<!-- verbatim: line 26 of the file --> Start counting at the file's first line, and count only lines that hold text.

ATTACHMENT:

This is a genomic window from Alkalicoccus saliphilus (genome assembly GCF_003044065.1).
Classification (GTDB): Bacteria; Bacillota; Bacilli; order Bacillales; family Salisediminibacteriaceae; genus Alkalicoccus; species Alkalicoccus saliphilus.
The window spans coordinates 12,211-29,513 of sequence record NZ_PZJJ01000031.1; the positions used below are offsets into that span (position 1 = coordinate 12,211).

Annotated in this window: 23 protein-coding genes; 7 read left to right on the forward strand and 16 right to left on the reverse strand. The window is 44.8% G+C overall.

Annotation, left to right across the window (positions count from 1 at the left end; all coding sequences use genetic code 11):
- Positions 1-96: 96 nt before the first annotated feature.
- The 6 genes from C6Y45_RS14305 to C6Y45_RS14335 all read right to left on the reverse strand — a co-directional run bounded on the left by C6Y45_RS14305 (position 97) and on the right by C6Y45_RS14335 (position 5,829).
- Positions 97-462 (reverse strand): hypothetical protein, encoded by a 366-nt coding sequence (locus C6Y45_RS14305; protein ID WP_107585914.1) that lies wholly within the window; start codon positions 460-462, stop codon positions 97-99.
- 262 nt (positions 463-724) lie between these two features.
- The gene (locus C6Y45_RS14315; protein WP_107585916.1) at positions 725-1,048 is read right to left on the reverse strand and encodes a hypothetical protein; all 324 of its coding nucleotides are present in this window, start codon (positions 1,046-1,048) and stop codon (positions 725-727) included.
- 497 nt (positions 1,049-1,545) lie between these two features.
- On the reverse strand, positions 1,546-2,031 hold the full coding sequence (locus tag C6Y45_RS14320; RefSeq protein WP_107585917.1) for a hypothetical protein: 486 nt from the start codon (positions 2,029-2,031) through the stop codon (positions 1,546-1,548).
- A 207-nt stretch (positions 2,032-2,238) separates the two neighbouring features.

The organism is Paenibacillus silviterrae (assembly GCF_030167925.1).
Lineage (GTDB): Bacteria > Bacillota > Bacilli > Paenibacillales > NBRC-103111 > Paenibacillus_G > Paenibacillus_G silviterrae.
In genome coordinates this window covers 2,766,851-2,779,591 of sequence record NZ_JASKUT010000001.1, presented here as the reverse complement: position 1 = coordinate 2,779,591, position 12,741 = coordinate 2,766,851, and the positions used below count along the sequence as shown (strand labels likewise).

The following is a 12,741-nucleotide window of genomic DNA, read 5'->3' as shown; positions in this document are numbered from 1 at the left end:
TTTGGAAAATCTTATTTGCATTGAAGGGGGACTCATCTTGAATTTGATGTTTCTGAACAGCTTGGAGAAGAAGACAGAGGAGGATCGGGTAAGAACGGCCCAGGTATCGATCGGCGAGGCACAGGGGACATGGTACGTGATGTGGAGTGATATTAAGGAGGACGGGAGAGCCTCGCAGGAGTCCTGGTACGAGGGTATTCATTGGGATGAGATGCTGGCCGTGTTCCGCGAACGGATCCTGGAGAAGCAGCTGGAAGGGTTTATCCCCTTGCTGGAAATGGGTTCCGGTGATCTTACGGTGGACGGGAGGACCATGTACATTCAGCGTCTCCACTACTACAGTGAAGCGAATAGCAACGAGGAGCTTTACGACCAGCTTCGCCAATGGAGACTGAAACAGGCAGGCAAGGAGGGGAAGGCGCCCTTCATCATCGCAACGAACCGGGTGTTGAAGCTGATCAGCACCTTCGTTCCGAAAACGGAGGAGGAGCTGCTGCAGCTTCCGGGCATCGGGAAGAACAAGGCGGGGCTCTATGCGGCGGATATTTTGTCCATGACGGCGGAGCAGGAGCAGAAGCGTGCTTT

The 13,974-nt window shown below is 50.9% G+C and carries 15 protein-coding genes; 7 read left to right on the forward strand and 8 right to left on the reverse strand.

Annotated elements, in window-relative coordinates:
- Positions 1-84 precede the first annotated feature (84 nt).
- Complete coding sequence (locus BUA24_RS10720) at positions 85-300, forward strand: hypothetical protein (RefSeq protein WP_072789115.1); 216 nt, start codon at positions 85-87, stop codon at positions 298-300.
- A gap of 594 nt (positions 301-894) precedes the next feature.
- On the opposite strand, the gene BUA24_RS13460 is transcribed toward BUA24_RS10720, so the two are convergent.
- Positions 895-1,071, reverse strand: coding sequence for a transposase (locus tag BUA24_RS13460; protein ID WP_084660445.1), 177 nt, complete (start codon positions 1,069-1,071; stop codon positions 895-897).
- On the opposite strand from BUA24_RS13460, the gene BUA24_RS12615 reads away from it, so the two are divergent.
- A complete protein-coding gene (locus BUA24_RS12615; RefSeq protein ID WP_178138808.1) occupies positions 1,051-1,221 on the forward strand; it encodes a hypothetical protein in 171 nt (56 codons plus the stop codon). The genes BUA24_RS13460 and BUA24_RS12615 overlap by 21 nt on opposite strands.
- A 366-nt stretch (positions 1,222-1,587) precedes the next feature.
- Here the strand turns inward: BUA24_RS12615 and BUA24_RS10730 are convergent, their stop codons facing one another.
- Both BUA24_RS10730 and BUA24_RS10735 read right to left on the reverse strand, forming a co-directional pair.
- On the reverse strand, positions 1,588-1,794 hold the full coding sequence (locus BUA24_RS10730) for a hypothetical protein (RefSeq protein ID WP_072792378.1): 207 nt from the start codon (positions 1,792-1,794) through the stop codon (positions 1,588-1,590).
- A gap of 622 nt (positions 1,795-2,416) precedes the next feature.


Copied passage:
- On the opposite strand from BUA24_RS13460, the gene BUA24_RS12615 reads away from it, so the two are divergent.